Day 01: Six Mile Camp
We’ve had an easy day for my introduction to Grand Canyon river running. After spending yesterday moving mountains of gear (dry bags, ammo cans, more dry bags, more ammo cans, rocket boxes, kitchen boxes, propane tanks, food, more food, more dry bags, along with piles of every other conceivable waterproof container) onto the boats and lashing them down with cam straps, buckles, more straps (four-footers, six-footers, nine-footers, an overwhelming tangle of straps for every single item in each boat, each strapped down tightly in two directions until each raft seems little more than an intricate geometry of webbing in the shape of a boat), we shove off from Lee’s Ferry after lunch. Sunny weather, blue skies, and temperatures in the 70s. Perfect.
Getting ready for launch in 1957. A different river, with no Glen Canyon Dam and almost no chance of a rescue if things go bad.
Immediately after launching, we hit our first “rapids” a tiny set of ripples just downstream. Not much trouble even for me, but I’m finding out that a fully loaded raft is a pig to row (think of riding a hippopotamus that hasn’t been completely saddlebroken), and the river is powerful enough that it seems I’ll have to learn to plan several moves ahead in fast water. I don’t have the feel of it yet. Later in the day, in another set of tiny ripples, I misjudge the current and am almost swept onto a rock. Only a few frantic pulls with the oars keeps me off the rock. That’d be a heck of a way to start, breaking an oar or flipping a raft a mile out of camp. On a rapid a six-year-old could run.
Moulty Fulmer prepares his 1953 design Gem for a 1957 run. Gem was the first Grand Canyon dory (essentially the hull of a McKenzie River dory with decks added to run big whitewater). Fulmer was the first to use this type of hull in Grand Canyon, but not the last; descendants of Fulmer’s Gem still run the river today.
Moulty Fulmer (leading, in his Gem) and Brick Mortenson (Dave’s father, rowing Reilly’s Flavell) launch on their 1957 trip. On this run, Fulmer, Reilly, and Mortenson encountered the highest water ever run, cresting at 122,000 cubic feet per second. (Flows of 25,000 cubic feet per second are considered extreme high water today, with 7-12,000 closer to the norm). The water was so high in 1957 that the road to Lee’s Ferry was flooded, and the boaters had to put in on from the flooded Paria River just downstream, pictured here.
After those first few ripples, the rest of the day is flat water between a narrow canyon formed by towering red-gold cliffs, and we’ll be in camp by late afternoon, a sandy beach where a side canyon cuts through the cliffs on river right (facing downstream). It doesn’t take too long to unload the boats and set up my tent, and I’m off for a scramble up a boulderfield, onto a steep scree bench high above camp. By the time I get back, supper is ready: salmon, rice, and Oreo cheesecake. And someone has even brought a camp chair for me. It’ll be interesting to see if this gear-intensive luxurious style of camping corrupts me, changes my dirtbag backpacker habits. Probably not; I’m too lazy to haul all this gear unless I’m forced to do it.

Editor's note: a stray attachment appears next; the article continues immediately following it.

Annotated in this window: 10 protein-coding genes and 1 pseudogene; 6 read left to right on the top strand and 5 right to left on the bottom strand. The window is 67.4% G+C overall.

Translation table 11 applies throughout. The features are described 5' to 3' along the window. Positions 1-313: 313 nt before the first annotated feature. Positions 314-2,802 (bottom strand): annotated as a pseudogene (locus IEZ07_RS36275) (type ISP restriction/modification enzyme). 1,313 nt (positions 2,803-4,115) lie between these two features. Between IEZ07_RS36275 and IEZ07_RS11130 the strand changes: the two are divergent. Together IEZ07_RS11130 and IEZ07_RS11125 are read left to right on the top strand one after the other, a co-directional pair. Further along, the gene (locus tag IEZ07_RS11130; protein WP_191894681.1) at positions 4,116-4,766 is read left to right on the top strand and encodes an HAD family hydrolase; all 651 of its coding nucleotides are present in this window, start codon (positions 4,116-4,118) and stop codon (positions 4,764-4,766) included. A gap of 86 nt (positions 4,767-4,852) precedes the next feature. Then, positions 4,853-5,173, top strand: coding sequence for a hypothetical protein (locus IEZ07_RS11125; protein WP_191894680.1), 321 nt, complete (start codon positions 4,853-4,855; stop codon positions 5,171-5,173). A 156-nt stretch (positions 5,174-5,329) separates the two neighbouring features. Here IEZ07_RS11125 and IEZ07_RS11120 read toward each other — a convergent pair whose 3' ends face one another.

I’m learning as I go, and I’m in good hands. Most of the group has done Canyon trips before. Tom Martin, for example, has done many runs and hikes here, and has written or co-written guidebooks for Grand Canyon river runners and hikers. Tom is tall and lean, well over six feet, with gray hair, a mustache, and the soft-spoken, laid-back and uber-competent demeanor you’d expect from a veteran river rat. And he may not even be the most experienced boatman on the trip.
“How many times have you done this trip, Tom?”I ask him as he’s fiddling with some kind of hot drink for the campfire.
“I don’t know,” he says. “I stopped counting when I passed my age.”
It was Tom who gave us our initial safety briefing: man overboard procedures, hand signals, everything that you need to know on big whitewater. He clearly knows what he’s doing here, and yet has no doubts about us novice rowers being able to handle the trip. Which inspires confidence, with plenty of big rapids coming up and the water a chilly 47 degrees. But according to Tom and his wife Hazel, the biggest risk on the trip was the drive up from Flagstaff. Our culture has trained us to ignore the dangers of driving, while over-emphasizing the chance of serious trouble on the river.
Still, whitewater safety, how to run rapids; that’s important stuff. But after supper Tom Martin calls the novices together for something even more important: the groover talk.
A groover, it turns out, is a toilet seat perched atop an ammo can. Carried for obvious purposes. Park regulations these days apparently require river runners to pack everything out. (Everything). We’ve got eight of these sealable ammo cans along, and a rotating assignment for a crew in charge of setting them up (not bad) and re-packing them (probably worse, especially as the trip goes on).
Sixteen people. Twenty-four days. We’ll have to stretch each can to three days. Which is why, beside the groover, is an orange bucket labeled “Pee.” Separation of functions, Tom explains it. If people pee in the groover, it’ll fill up too quickly. Instead, pee in the bucket, or in the river, the only other authorized option. Then do your business in the groover.
Set here on the beach of Six Mile Camp, the groover makes up for it lack of amenities with a million-dollar view.
Tomorrow brings our first real rapids. We’ll see how it goes. I’m off to the campfire.